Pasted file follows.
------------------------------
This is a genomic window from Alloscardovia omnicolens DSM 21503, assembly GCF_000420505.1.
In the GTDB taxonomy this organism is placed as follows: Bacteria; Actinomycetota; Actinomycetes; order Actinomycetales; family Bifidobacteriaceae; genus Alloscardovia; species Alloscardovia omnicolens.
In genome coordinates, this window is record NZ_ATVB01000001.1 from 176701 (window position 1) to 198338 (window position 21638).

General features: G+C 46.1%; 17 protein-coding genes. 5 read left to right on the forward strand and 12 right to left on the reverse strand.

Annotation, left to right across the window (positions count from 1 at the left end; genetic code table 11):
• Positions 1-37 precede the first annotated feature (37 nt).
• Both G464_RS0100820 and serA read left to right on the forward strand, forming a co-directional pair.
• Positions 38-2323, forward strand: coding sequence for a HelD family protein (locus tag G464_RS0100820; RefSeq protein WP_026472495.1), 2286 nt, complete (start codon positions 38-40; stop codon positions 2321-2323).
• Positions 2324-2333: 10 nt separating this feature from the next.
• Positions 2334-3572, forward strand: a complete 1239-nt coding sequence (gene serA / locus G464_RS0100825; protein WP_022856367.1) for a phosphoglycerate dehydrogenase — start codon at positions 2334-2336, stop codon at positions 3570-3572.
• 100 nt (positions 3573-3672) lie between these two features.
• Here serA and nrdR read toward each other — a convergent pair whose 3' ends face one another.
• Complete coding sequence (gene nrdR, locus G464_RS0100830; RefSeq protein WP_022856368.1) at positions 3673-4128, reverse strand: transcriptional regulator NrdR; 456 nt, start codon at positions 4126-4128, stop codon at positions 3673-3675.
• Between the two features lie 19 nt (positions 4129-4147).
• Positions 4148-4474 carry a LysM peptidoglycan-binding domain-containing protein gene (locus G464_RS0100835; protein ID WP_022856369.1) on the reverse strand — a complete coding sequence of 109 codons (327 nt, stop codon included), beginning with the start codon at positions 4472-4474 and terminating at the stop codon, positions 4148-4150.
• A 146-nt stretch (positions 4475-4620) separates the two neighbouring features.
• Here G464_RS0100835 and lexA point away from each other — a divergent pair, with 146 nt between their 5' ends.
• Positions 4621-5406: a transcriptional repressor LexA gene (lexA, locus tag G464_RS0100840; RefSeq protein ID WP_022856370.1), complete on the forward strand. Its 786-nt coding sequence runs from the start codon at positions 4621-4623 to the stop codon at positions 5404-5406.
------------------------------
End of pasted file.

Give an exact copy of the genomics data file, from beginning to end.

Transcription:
This is a genomic window from Alloscardovia omnicolens DSM 21503, assembly GCF_000420505.1.
In the GTDB taxonomy this organism is placed as follows: Bacteria; Actinomycetota; Actinomycetes; order Actinomycetales; family Bifidobacteriaceae; genus Alloscardovia; species Alloscardovia omnicolens.
In genome coordinates, this window is record NZ_ATVB01000001.1 from 176701 (window position 1) to 198338 (window position 21638).

General features: G+C 46.1%; 17 protein-coding genes. 5 read left to right on the forward strand and 12 right to left on the reverse strand.

Annotation, left to right across the window (positions count from 1 at the left end; genetic code table 11):
• Positions 1-37 precede the first annotated feature (37 nt).
• Both G464_RS0100820 and serA read left to right on the forward strand, forming a co-directional pair.
• Positions 38-2323, forward strand: coding sequence for a HelD family protein (locus tag G464_RS0100820; RefSeq protein WP_026472495.1), 2286 nt, complete (start codon positions 38-40; stop codon positions 2321-2323).
• Positions 2324-2333: 10 nt separating this feature from the next.
• Positions 2334-3572, forward strand: a complete 1239-nt coding sequence (gene serA / locus G464_RS0100825; protein WP_022856367.1) for a phosphoglycerate dehydrogenase — start codon at positions 2334-2336, stop codon at positions 3570-3572.
• 100 nt (positions 3573-3672) lie between these two features.
• Here serA and nrdR read toward each other — a convergent pair whose 3' ends face one another.
• Complete coding sequence (gene nrdR, locus G464_RS0100830; RefSeq protein WP_022856368.1) at positions 3673-4128, reverse strand: transcriptional regulator NrdR; 456 nt, start codon at positions 4126-4128, stop codon at positions 3673-3675.
• Between the two features lie 19 nt (positions 4129-4147).
• Positions 4148-4474 carry a LysM peptidoglycan-binding domain-containing protein gene (locus G464_RS0100835; protein ID WP_022856369.1) on the reverse strand — a complete coding sequence of 109 codons (327 nt, stop codon included), beginning with the start codon at positions 4472-4474 and terminating at the stop codon, positions 4148-4150.
• A 146-nt stretch (positions 4475-4620) separates the two neighbouring features.
• Here G464_RS0100835 and lexA point away from each other — a divergent pair, with 146 nt between their 5' ends.
• Positions 4621-5406: a transcriptional repressor LexA gene (lexA, locus tag G464_RS0100840; RefSeq protein ID WP_022856370.1), complete on the forward strand. Its 786-nt coding sequence runs from the start codon at positions 4621-4623 to the stop codon at positions 5404-5406.